That brought back memories of early June 2010, when I talked with two women in their 20s at a supermarket check out in Hiawassee, the county seat of Towns County.  I thought that they were Florida Seminoles and asked them so while they were totaling up my groceries.  They said the same thing as the gentleman from Atlanta.  The government called them Cherokees, but they called themselves the Towns County Indians, since they were really different than the North Carolina Cherokees.  Their ancestors had come to the mountains long before the Cherokees and Anglo-Americans.

Few place names survive in the Midwest and Middle South that are obviously of South American origin.  However, most of the place names have been Anglicized and the interpretation of academicians that they are Algonquian words, who meanings have been lost . . . may be wrong.  I looked at some French and British maps from the late 1600s and early 1700s. There were many town names that couldn’t be translated with a Creek or Itza Maya dictionary, along the northern edge of Georgia, plus in eastern Tennessee, the western tip of North Carolina and eastern Tennessee.

The most accurate and detailed of these maps was drawn by Jean-Baptiste Franquilin in 1684, which reflected the discoveries of René-Robert Cavelier, sieur deLaSalle.  Interestingly enough, his map has a Muscogee-Creek name for the Ohio River . . . Ouabatchee . . . which means “Lower River.”   Perhaps, Ohio was derived from this word. The long trail, leading from the Koasati on the Upper Tennessee River through the Nacoochee Valley to St. Augustine, was built in 1646 by the Spanish.  Only the Florida State History Textbook mentions this trail.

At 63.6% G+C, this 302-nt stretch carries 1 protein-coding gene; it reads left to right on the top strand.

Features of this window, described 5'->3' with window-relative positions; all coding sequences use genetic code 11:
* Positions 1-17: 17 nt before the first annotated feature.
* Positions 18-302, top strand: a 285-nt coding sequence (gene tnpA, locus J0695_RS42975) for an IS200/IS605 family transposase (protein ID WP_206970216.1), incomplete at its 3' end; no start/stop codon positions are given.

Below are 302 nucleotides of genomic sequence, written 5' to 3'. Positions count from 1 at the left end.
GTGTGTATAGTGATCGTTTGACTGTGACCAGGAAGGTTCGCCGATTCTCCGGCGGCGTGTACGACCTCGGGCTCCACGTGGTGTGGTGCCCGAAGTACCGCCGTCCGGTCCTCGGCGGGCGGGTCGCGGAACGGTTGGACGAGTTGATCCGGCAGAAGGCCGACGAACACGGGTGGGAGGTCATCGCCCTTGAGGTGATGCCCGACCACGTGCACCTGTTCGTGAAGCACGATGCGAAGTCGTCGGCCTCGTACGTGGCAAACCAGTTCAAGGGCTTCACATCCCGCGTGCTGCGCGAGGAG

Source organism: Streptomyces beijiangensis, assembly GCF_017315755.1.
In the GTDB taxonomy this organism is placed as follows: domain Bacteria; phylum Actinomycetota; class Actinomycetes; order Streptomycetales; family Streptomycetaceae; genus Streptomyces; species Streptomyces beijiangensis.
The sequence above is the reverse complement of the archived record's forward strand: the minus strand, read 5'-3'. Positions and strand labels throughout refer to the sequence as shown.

North and west of the Nacoochee Valley are numerous village names, which cannot be translated with Creek, Itza Maya or Cherokee dictionaries.  These are located in the region where the “Towns County” Indians live.  They are prime candidates for South American settlements.  However, there are so many languages and dialects in northwestern South America, it would probably take extensive research to prove that theory.

The major town of Vitacuchee appears on the Middle Chattahoochee River in maps throughout the 1600s.  The word is not translatable with any of the dictionaries of the Creek languages, even though it is in the heart of the Creek Confederacy.  This is also a prime candidate for a settlement by South American or Mesoamerican refugees. This is just a speculation.

The Cherokees were probably still in West Virginia at this time. An official French map, published in 1701, shows a people known as the Tionontetecagi (Cave Dwellers) living in southern West Virginia.   Chalaka eventually moved to present day Talladega, AL and joined the Creek Confederacy.  Thus, it could not possibly be “the oldest known Cherokee town in Tennessee” as stated in several Cherokee history websites.   Tallicoa (Talli People in Arawak) soon became Big Tellico, the first major Cherokee town in the southern mountains.

Then I received a fascinating email from a college coed in Virginia.  She was a Native American from Southwestern Virginia.  Federal maps labeled her county, Cherokee.  Commonwealth of Virginia maps labeled her county, Siouan.   Traditionally, the Native descendants in her county had called themselves Cherokees, even though they had no cultural memory or archives linking them to the Cherokees.  She took a DNA test.  She had a lot of indigenous DNA in her, but it was all South American!  Her indigenous DNA most resembled three tribes in northern and eastern Peru. 

Thinking that the DNA lab had mixed her sample with someone else’s, she paid for another test from another lab.  The results were pretty much the same.  Then some of her cousins took the test and had the same results.  She asked around on the internet and found several more “Cherokees” with all Peruvian DNA in her section of Virginia.